Clergy Couples Conference held for priests, bishops

Posted Jun 24, 2014

Clergy from 12 dioceses met to celebrate the gifts for ministry that clergy couples bring to the wider church at the first Clergy Couples Conference held in the Episcopal Church in more than 20 years.

The conference and retreat, which was underwritten in part by grants from the Virginia Theological Seminary and the Gadsen Foundation at R.E. Lee Memorial Episcopal Church in Lexington, Virginia, was held at Bon Secours Retreat Center in Marriottsville, Maryland. This event was the brain child of the Rev. Diane Vie of St. John’s, Lynchburg Virginia. Vie, who is married to the Rev. Todd Vie of St. Paul’s, Lynchburg, has been passionate about this topic since seminary.

“The project began before I could actually claim clergy status, when I was a seminarian married to a seminarian. I was deeply interested in the gifts and challenges of clergy couples and looked for information from the wider church on how clergy couples navigate this amazing life to which we are called not only as individuals but as a married couple. What I found was that there was little information and few resources for us. So, when I was a senior at VTS in 2006/2007 I began an independent study with my husband Todd and our friends the Revs. Chip and Lisa Graves, another clergy couple.” says Vie.   “My interest in clergy couples has deepened since ordination. Ten years later, I am back at VTS in the third year of my doctoral studies and I continue to study clergy couples in the Episcopal Church. There are still not many other voices out there, but there are many clergy couples who contact me anxious to explore.”

There were plenty of voices in mid-June this year as clergy from all over the United States, from 12 diocese including clergy couples, representatives from Church Pension Group, Transition officers from the Diocese of Atlanta, Virginia and Maryland and a new breed of clergy couples; bishop/priest couples. The conference was held to support, engage and celebrate the ministry of episcopal clergy married to other clergy.

This is an important topic as there are at least 428 couples in the Episcopal Church that are comprised of two ordained persons.

The Rev. Canon Richard H. Callaway, transition officer for the Diocese of Atlanta, says that he was surprised to learn that his diocese has 14 clergy couples. If you had asked him before the conference he would have guessed a much smaller number.

Lindsey Ryland, transition officer for the Diocese of Virginia, reports 15 clergy couples and the Rev. Stuart Wright of the Diocese of Maryland reports 17.

The clergy in attendance agreed that all priests have highs and lows in their journey – and clergy couples share some of those and can claim a few unique ones as well. “It’s not that we have it any better or worse than other clergy,” says the Rev. Lisa Graves of St. John’s Church in Huntington, West Virginia, “it’s that we have a unique set of joys and sorrows. Gathering together to identify the best practices and worst pitfalls is true gift. The camaraderie and immediate understanding among these couples is uplifting.”

Adaptability on the journey was a recurring theme at the conference, as couples spoke about the difficulties of navigating transition and search when there are two collars in the family. Many times one spouse will pursue parish ministry while another spouse pursues teaching, counseling or institutional ministry. Other times, clergy will take turns being the lead person in search with the “trailing clergy spouse” finding interim work, an assistantship or associate work or another call to ministry nearby.

The dual nature of the sacrament of marriage and the sacrament of ordination fed many discussion as couples discussed raising children (double PKs) in two churches, the give and take of discerning call, the joys of having a built-in clergy sounding board and the adaptability of ministry required to maintain marriage and mission.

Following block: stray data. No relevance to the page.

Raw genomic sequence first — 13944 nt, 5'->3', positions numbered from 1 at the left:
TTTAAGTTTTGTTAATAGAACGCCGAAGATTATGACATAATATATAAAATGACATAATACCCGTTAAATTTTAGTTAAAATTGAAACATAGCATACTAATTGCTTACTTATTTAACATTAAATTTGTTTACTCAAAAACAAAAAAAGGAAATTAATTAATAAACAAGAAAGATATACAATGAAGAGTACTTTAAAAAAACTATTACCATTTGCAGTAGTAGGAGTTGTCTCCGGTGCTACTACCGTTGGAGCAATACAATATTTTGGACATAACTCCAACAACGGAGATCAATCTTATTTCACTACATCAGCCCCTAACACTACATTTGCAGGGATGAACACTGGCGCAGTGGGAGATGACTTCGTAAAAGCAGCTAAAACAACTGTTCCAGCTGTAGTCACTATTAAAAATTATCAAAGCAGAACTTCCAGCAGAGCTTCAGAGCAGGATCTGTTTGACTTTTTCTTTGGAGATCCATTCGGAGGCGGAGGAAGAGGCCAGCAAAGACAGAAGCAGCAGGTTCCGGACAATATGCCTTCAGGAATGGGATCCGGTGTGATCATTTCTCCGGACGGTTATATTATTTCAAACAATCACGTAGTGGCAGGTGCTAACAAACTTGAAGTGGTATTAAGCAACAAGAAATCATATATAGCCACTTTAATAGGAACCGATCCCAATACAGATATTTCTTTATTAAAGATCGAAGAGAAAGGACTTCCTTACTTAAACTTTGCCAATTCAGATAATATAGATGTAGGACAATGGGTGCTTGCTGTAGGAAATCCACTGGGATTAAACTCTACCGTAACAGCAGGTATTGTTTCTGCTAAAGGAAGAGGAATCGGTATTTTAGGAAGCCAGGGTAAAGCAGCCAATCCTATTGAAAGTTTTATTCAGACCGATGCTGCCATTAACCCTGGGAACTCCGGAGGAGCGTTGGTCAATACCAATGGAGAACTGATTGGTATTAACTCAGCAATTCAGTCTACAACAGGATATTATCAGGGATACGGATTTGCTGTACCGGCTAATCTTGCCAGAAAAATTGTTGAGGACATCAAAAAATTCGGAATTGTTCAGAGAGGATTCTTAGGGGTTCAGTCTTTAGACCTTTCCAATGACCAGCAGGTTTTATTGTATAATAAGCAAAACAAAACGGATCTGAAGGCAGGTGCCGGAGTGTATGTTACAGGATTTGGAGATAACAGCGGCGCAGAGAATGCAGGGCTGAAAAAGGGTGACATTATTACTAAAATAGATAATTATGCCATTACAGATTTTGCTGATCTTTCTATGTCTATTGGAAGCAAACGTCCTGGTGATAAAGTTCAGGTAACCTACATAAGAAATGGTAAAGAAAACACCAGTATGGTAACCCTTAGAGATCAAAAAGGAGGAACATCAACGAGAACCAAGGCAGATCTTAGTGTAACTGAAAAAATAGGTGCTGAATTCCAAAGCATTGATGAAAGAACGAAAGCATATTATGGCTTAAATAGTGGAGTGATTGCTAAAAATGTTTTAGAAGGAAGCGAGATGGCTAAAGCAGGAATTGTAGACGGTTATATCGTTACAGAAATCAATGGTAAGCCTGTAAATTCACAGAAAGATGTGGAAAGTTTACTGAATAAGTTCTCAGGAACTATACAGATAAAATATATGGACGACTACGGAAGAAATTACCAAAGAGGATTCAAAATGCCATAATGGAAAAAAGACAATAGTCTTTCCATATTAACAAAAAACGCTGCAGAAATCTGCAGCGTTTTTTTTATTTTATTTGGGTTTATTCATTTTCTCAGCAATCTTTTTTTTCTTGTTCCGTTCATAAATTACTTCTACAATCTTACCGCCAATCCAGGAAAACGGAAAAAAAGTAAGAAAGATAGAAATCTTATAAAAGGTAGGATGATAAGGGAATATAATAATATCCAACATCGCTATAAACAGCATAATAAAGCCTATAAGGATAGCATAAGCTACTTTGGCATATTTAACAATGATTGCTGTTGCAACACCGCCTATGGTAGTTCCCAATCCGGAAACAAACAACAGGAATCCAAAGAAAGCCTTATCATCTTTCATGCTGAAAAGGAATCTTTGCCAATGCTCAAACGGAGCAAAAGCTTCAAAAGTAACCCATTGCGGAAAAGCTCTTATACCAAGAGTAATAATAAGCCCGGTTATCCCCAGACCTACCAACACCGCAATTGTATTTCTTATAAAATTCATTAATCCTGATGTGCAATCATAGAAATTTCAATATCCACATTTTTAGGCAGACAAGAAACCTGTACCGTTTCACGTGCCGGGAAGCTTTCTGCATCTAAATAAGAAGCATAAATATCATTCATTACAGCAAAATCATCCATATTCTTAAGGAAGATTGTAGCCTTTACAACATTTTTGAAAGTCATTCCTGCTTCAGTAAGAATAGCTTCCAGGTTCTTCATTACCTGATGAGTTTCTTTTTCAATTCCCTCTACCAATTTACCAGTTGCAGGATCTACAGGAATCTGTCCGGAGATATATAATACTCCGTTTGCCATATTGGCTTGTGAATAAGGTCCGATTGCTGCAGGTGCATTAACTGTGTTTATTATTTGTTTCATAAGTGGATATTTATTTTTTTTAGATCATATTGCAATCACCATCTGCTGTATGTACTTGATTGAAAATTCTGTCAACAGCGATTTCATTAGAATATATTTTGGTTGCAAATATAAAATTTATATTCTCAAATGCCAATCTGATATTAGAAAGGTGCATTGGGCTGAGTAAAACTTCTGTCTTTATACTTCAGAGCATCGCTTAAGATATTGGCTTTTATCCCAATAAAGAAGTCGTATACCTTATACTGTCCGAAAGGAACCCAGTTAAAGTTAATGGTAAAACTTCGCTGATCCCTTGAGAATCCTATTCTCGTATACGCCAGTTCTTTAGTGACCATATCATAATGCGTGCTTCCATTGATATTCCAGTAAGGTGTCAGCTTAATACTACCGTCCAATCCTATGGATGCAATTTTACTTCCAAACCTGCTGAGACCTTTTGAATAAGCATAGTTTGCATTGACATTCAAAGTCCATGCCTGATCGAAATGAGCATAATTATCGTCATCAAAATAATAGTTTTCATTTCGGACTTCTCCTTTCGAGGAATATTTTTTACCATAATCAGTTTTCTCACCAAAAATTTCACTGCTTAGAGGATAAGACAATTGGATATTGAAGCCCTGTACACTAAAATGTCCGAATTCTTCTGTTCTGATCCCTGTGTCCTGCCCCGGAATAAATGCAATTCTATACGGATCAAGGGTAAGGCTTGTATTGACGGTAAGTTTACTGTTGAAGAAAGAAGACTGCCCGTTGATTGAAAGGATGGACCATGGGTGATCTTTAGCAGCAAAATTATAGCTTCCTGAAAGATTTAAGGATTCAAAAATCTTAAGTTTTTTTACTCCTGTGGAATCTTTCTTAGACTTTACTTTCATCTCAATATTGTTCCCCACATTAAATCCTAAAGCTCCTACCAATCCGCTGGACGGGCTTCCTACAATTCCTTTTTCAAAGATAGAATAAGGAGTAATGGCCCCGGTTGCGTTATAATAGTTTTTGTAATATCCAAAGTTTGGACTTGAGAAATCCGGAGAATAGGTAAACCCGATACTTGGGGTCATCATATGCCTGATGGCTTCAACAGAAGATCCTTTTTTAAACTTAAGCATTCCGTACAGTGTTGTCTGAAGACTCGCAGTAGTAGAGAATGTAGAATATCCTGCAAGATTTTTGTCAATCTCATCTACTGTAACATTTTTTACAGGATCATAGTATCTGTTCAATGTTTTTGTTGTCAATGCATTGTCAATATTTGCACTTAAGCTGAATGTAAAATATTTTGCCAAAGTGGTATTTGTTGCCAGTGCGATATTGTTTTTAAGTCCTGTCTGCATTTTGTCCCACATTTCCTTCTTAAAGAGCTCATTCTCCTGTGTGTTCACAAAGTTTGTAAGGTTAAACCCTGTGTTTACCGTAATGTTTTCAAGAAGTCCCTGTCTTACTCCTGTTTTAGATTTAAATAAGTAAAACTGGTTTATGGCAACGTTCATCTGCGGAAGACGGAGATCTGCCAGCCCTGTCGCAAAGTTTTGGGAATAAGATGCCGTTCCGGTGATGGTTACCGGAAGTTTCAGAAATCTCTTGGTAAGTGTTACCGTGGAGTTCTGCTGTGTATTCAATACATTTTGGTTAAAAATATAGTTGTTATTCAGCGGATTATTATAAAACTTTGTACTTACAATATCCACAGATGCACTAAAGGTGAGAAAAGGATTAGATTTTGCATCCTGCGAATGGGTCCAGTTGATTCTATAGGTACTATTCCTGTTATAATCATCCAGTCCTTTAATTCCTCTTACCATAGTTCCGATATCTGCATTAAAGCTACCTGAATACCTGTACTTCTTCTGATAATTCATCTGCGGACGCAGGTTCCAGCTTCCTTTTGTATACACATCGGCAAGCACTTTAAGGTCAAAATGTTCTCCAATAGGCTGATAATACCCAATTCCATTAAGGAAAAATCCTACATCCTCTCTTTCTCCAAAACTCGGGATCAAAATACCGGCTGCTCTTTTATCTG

“In the midst of tough times, I can’t imagine going through it without being married to another priest!” commented Todd Vie.

One of the interesting components of this conference were the two sessions that focused on a new phenomenon; bishop/priest couples. The Rt. Rev. Clay Matthews, head of the Office of Pastoral Development for the Episcopal Church, talked with the group, which had two bishop/priest couples attending, about the fact that the Episcopal Church now has six members of the House of Bishops who are married to clergy, and a seventh is the new bishop coadjutor in Mississippi.

Bishop Doug Fisher of Western Massachusetts is married to Betsy Fisher, vicar of St. Thomas in Amenia Union, New York. Fisher says that “the key to meeting the challenges and developing the opportunities of anything is an understanding of the situation. ‘Clergy couples’ have been part of the church’s reality for forty years. Diane Vie’s research and her willingness to document our stories will help the church go a long way in understanding, so challenges may be met, opportunities developed and God’s mission in the world celebrated.” The clergy in attendance agreed that all priests have highs and lows in their journey – and clergy couples share some of those and can claim a few unique ones as well.

Vie is beginning a registry of clergy couples and hopes to offer another conference for clergy couples that can handle even more clergy couples. “We’ve created a Facebook page and are working on a website,” says Vie. “Knowing other couples and being able to advise or seek counsel from our peers is invaluable and a great gift to us.”

Callaway said that it was an eye-opening gift for the transition officers to attend the event. “It was really meaningful for us to hear of the gifts and wonderful ministries of clergy couples. I came away more aware of the deep richness the couples have – even in the struggles – in their ministries.”

Comments (15)

  1. Bob Partlow says:

    As a member of a clergy team who just celebrated 52 years of marriage and 25 ydears of ordination, I regret not knowing of the conference. I suspect we could have made a contribution to the conversation.